126 minutes. © 2020 by Harvey Karten, Member, New York Film Critics Online

Story – B
Acting – A-
Technical – B
Overall – B+

 

KOKO DI, KOKO DA – movie review

KOKO DI KOKO DA
Dark Star Pictures
Reviewed for Shockya.com & BigAppleReviews.net linked from Rotten Tomatoes by: Harvey Karten
Director: Johannes Nyholm
Screenwriter: Johannes Nyholm
Cast: Ylva Gallon, Leif Edlund Johansson, Peter Belli, Katarina Jacobson, Morad Khatchadorian
Screened at: Critics’ link, NYC, 3/9/20
Opens: TBD

The idea is a clever one, one of monstrous people acting out the only partially buried grief of a couple in a Swedish tale of horror and torment. This pic, however, does not involve mass killings or aliens emerging from bodies. It’s more grown-up tale, though remember that the fairy stories targeted to children have motifs of terror. Still, a clever idea does not always make for an entertaining film even if the performers play their parts dutifully. The rip-off from “Groundhog Day” goes on too many times with too few variations. Remember that the masterwork “Groundhog Day” does not simply repeat scenes daily but shows the principal character played by Bill Murray as one who grows with past knowledge, as when he starts out as a beginner in piano and winds up a dazzling jazz pianist.

Writer-director Jonahnnes Nyholm, whose “The Giant” looks at an autistic man who enters a fantasy world where he is a giant indulges his own fantasies in his full-length sophomore narrative feature, but the picture as a whole may test your patience. Maja (Katarina Jacobson) dies on her eighth birthday from a severe allergic reactions after eating mussels while on vacation with her parents, Tobias (Leif edlund Johansson) and Elin (Ylva Gallon). Mom, who consumes the fish likewise, becomes ill but survives though neither parent has been able to let go of grief. The vacation, which allows them to take in a show at a restaurant featuring two clowns (Stine Bruun and Martin Knudsen) is hardly compensation for what befalls the family, then indulging in bunny make-up, greasepaint that will turn up three years later in a different form while mom and dad go on a camping trip.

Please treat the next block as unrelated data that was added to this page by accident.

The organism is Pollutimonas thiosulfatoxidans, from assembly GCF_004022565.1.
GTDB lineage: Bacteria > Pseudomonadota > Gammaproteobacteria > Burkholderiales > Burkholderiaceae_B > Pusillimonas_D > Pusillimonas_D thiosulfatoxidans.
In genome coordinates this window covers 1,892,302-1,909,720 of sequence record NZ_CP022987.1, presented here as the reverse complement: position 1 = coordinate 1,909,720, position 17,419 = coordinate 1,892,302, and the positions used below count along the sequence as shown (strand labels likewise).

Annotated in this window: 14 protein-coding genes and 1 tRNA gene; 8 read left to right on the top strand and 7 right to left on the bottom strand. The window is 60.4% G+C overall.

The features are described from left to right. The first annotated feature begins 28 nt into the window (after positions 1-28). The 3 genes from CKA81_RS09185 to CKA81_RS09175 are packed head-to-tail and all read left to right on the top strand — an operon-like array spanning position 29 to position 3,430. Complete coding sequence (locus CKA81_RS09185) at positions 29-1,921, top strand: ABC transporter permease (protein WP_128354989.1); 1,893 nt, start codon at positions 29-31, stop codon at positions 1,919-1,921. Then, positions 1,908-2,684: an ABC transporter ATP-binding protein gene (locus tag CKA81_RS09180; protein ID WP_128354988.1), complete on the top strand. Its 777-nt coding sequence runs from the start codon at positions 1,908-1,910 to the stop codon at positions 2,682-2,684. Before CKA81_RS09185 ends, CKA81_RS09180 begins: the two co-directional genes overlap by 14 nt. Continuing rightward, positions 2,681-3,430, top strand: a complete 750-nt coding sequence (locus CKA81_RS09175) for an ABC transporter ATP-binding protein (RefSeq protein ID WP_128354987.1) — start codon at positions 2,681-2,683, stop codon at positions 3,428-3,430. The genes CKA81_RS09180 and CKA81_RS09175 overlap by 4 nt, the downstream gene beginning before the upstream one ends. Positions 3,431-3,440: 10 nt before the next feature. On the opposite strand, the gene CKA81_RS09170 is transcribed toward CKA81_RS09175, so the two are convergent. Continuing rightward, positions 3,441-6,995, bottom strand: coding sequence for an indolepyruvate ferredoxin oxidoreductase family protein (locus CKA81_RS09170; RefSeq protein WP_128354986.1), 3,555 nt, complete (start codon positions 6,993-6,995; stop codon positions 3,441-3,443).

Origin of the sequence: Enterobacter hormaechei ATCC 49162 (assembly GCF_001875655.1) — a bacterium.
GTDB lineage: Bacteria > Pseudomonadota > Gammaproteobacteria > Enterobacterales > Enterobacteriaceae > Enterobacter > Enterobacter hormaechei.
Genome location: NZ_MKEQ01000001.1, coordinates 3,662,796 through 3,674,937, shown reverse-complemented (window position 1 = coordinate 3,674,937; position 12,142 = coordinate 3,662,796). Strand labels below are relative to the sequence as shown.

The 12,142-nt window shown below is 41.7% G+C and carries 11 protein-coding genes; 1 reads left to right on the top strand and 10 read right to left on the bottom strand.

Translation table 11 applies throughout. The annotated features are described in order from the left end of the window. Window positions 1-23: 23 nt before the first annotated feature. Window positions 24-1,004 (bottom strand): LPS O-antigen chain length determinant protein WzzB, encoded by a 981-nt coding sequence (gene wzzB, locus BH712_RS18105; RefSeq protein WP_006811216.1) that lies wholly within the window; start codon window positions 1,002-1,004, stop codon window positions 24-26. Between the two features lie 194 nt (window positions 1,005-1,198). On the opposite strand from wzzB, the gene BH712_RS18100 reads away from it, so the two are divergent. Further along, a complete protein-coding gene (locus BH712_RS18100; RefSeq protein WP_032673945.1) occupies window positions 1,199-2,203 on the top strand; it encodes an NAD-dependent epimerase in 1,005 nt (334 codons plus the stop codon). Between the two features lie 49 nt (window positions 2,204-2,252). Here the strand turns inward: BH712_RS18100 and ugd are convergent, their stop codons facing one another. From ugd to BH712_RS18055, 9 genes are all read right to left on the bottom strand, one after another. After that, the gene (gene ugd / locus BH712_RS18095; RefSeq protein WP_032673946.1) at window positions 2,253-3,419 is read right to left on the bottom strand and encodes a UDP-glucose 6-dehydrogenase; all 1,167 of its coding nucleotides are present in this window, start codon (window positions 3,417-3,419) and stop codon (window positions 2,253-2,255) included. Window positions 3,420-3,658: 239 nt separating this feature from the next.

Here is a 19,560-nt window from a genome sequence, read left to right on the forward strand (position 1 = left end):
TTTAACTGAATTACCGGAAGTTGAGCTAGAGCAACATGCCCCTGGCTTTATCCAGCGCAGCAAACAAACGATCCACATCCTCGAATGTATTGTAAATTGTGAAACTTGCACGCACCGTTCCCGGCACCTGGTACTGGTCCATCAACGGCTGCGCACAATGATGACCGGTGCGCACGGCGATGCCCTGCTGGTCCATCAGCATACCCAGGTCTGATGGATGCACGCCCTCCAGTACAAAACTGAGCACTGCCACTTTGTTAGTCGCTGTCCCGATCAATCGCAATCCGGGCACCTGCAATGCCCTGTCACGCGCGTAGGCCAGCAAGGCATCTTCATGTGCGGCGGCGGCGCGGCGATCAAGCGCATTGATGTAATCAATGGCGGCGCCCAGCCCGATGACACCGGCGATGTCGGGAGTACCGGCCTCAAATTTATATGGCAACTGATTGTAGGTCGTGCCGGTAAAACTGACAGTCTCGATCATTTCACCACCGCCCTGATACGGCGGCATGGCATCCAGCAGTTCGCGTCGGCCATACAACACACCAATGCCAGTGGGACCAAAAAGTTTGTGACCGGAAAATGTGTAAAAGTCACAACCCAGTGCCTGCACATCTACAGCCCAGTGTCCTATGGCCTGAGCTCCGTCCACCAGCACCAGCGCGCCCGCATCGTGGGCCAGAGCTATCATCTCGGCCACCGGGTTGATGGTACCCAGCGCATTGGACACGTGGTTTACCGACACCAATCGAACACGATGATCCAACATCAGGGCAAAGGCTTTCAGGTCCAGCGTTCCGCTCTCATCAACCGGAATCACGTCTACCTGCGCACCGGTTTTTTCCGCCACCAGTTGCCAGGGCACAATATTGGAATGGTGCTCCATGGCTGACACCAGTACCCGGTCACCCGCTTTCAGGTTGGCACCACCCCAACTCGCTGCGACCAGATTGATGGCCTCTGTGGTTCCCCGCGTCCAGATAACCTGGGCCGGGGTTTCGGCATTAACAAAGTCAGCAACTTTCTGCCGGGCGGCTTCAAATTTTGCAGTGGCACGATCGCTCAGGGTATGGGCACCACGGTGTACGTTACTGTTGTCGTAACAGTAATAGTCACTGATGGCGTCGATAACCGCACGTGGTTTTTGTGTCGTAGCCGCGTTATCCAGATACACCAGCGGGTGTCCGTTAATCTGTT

Strangely the couple sets up a tent in an isolated forest area rather than on camping grounds, a choice that could and does leave them open to be victimized by criminals and madmen. Sure enough Mog (Peter Belli), a dapper man with a bowler hat, a huge Andre (Morad Khatchadorian), and Cherry (Brandy Litmanen), looking like an escapee from a Charles Addams cartoon in New Yorker magazine, pop up by the couples’ tent, toying with the duo before inflicting their punishments on them. Those intruders are representations of their pictures on Maja’s music box, but they are no longer like the painted, cheerful people singing something like “Zip-a-dee-doo da,” The trio are not looking for money but are psychos who enable one another—Cherry carries the gun, Andre a club and his own muscular body, and Mog the master of ceremonies who in one scene sings “Koko-di, Koko-da,” directs the torture.

Good so far. But when the scene is repeated again, then again, with only a few changes of behavior, that’s where the aforementioned patience trial kicks in. The one comic element is the sight of Tobias, having been warned by fantasies of Mog and company, racing out of the tent in his underwear, yanking his wife Elin into the car to escape from the evil trio.

Now and then the scene fades to a series of animations of bunnies, principally, an obvious reminder of what the poor eight-year-old may have loved but can do so no longer. Perhaps the writer-director would have been ahead of the game if he restricted the running time to that of his previous shorts, “Dreams from the Woods” (8 minutes) and “Puppetboy” (27 minutes). What grief. In Swedish with English subtitles.

86 minutes. © 2020 by Harvey Karten, Member, New York Film Critics Online

Story – C-
Acting – C+
Technical – C
Overall – C

GAVAGAI – movie review